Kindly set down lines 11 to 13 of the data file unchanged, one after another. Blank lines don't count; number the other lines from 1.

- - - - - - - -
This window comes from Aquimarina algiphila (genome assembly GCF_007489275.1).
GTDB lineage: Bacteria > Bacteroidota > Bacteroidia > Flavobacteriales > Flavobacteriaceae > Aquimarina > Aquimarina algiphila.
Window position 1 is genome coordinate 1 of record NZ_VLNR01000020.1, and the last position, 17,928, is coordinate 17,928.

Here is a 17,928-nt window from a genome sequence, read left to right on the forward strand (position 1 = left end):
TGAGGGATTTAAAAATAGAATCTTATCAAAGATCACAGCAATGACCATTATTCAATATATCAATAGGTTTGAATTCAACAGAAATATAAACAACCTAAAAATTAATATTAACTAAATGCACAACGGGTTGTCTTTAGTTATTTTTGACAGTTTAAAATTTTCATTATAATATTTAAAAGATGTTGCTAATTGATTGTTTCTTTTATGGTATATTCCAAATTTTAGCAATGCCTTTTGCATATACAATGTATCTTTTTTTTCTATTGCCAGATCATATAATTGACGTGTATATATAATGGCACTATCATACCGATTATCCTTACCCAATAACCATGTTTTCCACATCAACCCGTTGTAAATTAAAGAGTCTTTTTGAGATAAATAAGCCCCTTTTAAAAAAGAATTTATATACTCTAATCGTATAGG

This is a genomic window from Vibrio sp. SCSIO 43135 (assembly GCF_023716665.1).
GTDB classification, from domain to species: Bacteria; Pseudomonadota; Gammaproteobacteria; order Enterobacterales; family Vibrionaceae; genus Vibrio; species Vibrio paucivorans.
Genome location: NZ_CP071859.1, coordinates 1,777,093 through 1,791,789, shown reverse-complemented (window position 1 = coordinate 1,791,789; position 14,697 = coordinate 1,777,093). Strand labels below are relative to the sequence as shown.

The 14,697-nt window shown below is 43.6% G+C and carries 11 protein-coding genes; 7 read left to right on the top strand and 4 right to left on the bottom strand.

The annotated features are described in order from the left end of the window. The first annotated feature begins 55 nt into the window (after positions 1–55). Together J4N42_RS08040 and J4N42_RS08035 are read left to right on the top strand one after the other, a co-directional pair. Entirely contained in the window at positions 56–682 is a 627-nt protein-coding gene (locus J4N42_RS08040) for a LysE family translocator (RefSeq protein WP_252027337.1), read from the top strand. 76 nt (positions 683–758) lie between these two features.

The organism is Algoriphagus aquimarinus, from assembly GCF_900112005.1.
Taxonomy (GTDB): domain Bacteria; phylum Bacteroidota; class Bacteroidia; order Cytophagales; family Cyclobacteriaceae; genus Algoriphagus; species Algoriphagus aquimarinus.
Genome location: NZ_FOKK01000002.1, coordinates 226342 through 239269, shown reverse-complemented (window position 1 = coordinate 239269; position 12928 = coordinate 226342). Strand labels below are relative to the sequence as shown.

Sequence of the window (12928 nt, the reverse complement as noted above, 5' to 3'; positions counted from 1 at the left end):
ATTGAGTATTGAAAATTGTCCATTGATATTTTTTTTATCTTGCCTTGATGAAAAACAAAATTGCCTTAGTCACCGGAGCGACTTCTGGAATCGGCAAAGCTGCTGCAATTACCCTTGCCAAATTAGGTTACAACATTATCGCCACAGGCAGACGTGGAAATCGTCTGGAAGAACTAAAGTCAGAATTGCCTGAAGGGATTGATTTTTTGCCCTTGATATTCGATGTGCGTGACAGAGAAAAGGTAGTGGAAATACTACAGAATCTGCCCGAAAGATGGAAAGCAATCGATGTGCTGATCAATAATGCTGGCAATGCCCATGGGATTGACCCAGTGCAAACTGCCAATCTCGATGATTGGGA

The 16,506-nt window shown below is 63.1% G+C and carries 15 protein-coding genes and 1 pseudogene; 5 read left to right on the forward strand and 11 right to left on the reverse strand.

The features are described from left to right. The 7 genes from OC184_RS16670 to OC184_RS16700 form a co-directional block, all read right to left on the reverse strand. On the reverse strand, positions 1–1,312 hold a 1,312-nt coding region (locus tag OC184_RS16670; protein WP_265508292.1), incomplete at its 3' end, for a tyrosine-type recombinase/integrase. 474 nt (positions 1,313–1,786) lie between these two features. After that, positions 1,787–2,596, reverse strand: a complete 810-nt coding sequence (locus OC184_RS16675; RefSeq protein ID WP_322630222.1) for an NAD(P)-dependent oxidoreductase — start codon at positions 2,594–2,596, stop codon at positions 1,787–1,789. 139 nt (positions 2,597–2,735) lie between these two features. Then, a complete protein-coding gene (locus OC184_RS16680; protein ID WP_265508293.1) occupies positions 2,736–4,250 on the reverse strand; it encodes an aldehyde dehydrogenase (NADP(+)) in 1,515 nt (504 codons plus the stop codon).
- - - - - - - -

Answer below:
The organism is Algoriphagus aquimarinus, from assembly GCF_900112005.1.
Taxonomy (GTDB): domain Bacteria; phylum Bacteroidota; class Bacteroidia; order Cytophagales; family Cyclobacteriaceae; genus Algoriphagus; species Algoriphagus aquimarinus.
Genome location: NZ_FOKK01000002.1, coordinates 226342 through 239269, shown reverse-complemented (window position 1 = coordinate 239269; position 12928 = coordinate 226342). Strand labels below are relative to the sequence as shown.